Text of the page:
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More Companies Escaping America’s Masochistic Corporate Tax System (Medtronic is the latest)
Townhall ^ | 06/17/2014 | Daniel J. Mitchell

Posted on 06/17/2014 7:50:33 AM PDT by SeekAndFind

Last August, I shared a list of companies that “re-domiciled” in other nations so they could escape America’s punitive “worldwide” tax system.

This past April, I augmented that list with some commentary about whether Walgreen’s might become a Swiss-based company.

And in May, I pontificated about Pfizer’s effort to re-domicile in the United Kingdom.

Well, to paraphrase what Ronald Reagan said to Jimmy Carter in the 1980 presidential debate, here we go again.

Here’s the opening few sentences from a report in the Wall Street Journal.

Medtronic Inc.’s agreement on Sunday to buy rival medical-device maker Covidien COV PLC for $42.9 billion is the latest in a wave of recent moves designed—at least in part—to sidestep U.S. corporate taxes. Covidien’s U.S. headquarters are in Mansfield, Mass., where many of its executives are based. But officially it is domiciled in Ireland, which is known for having a relatively low tax rate: The main corporate rate in Ireland is 12.5%. In the U.S., home to Medtronic, the 35% tax rate is among the world’s highest. Such so-called “tax inversion” deals have become increasingly popular, especially among health-care companies, many of which have ample cash abroad that would be taxed should they bring it back to the U.S.

It’s not just Medtronic. Here are some passages from a story by Tax Analysts.

Teva Pharmaceuticals Inc. agreed to buy U.S. pharmaceutical company Labrys Biologics Inc. Teva, an Israeli-headquartered company, had an effective tax rate of 4 percent in 2013. In yet another pharma deal, Swiss company Roche has agreed to acquire U.S. company Genia Technologies Inc. Corporations are also taking other steps to shift valuable assets and businesses out of the U.S. On Tuesday the U.K. company Vodafone announced plans to move its center for product innovation and development from Silicon Valley to the U.K. The move likely means that revenue from intangibles developed in the future by the research and development center would be taxable primarily in the U.K., and not the U.S.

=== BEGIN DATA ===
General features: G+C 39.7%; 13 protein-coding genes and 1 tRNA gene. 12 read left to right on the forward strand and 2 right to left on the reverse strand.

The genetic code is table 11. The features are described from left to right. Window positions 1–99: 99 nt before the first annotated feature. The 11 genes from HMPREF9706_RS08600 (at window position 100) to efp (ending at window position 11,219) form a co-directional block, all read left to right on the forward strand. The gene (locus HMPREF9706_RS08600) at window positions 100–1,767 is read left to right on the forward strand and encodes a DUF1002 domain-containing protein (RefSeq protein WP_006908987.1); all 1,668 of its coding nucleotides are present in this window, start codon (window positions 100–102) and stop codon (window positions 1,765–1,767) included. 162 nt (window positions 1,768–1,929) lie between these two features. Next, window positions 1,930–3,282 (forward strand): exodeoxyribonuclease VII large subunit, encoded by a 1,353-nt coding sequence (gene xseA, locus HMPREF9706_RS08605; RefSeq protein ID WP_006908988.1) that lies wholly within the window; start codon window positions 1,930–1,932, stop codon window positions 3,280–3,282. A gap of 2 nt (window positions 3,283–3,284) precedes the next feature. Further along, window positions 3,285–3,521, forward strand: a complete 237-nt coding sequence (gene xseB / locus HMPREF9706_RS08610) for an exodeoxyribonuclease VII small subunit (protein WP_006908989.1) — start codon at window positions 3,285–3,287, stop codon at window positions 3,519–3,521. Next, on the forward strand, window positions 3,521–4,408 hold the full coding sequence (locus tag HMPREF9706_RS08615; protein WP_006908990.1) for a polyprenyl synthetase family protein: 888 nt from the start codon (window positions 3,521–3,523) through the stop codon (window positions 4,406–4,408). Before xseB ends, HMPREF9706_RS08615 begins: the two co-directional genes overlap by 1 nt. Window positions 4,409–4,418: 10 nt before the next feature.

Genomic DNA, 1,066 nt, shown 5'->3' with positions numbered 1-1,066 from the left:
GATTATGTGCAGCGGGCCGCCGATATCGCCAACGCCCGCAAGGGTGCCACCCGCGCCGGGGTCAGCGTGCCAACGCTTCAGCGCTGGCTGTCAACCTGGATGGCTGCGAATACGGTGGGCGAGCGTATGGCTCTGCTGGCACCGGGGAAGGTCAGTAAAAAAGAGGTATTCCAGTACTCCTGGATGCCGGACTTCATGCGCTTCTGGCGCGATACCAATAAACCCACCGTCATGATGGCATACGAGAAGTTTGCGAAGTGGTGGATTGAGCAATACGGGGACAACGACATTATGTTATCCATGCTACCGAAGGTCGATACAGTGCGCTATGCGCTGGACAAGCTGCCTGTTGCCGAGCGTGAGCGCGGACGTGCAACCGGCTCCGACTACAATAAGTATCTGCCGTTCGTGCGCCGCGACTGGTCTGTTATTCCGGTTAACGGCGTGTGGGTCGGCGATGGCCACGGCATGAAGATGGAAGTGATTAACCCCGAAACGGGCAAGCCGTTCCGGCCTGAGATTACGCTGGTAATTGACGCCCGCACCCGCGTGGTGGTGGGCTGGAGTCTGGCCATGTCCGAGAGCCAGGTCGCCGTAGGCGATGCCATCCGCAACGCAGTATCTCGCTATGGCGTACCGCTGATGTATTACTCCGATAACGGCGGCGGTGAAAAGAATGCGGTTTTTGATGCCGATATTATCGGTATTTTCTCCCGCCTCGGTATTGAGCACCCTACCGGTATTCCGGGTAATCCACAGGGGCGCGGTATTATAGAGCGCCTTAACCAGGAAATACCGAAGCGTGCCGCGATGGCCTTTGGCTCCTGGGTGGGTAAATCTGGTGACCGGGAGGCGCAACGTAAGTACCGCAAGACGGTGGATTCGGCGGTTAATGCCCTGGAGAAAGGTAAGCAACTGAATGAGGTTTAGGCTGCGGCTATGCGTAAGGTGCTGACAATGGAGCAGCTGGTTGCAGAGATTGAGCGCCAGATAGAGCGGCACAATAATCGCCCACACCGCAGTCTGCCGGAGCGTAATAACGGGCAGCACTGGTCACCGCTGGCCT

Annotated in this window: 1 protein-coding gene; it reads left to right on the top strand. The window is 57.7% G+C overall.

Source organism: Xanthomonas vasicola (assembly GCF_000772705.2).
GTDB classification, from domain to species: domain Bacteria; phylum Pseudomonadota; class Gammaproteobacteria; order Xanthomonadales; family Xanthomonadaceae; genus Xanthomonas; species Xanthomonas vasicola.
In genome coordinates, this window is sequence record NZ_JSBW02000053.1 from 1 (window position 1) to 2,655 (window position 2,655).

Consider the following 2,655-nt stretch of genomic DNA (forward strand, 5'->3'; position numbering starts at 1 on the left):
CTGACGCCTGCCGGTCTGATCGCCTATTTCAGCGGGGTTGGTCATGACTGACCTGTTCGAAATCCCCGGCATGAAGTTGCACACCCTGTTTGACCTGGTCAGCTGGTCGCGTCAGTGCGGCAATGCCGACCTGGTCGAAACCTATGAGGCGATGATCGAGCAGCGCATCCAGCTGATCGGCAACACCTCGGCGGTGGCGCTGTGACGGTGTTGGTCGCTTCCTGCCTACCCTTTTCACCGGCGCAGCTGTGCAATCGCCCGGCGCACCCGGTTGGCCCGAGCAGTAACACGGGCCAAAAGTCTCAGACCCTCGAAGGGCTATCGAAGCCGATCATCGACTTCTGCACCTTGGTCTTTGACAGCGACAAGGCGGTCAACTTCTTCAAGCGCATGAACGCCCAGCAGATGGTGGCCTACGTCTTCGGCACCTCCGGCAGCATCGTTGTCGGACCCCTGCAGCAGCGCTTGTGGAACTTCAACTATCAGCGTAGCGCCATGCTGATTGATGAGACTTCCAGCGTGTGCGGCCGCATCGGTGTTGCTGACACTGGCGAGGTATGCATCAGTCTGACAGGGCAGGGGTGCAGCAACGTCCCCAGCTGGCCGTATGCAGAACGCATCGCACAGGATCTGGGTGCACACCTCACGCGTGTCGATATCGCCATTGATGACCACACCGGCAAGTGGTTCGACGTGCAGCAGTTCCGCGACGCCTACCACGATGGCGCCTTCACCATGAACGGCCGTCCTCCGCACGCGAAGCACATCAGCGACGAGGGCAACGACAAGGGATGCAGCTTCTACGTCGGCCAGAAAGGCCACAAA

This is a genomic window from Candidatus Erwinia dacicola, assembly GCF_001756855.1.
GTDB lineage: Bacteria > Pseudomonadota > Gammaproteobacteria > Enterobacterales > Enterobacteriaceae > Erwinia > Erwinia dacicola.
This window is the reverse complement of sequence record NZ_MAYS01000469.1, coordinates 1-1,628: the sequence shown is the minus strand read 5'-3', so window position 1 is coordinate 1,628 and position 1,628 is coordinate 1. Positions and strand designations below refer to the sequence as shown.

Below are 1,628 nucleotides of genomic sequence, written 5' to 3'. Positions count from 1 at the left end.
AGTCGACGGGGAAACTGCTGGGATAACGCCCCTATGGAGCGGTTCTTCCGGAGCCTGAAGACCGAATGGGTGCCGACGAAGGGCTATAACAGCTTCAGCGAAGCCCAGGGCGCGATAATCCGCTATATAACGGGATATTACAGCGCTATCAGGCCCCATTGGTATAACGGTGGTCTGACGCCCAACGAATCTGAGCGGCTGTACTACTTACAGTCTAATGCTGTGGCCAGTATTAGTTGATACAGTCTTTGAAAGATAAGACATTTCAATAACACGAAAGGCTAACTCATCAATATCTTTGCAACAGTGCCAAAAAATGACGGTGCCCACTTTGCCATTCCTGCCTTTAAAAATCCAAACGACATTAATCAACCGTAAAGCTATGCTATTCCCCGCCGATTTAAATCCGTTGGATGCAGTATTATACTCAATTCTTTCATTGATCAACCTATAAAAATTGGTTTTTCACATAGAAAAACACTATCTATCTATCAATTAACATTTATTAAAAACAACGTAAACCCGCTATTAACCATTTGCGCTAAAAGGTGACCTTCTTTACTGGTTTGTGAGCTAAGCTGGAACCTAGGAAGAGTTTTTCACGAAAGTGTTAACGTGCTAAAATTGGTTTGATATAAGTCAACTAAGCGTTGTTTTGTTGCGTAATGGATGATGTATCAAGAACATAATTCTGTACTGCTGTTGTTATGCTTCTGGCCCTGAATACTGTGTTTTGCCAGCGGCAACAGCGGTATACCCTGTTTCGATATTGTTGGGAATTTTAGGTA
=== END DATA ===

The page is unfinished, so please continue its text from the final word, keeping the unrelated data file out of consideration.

So how should we interpret these moves?

From a logical and ethical perspective, we should applaud companies for protecting shareholders, workers and consumers. If a government is imposing destructive tax laws (and the United States arguably has the world’s worst corporate tax system), then firms have a moral obligation to minimize the damage.

Writing in the Wall Street Journal, an accounting professor from MIT has some wise words on the issue.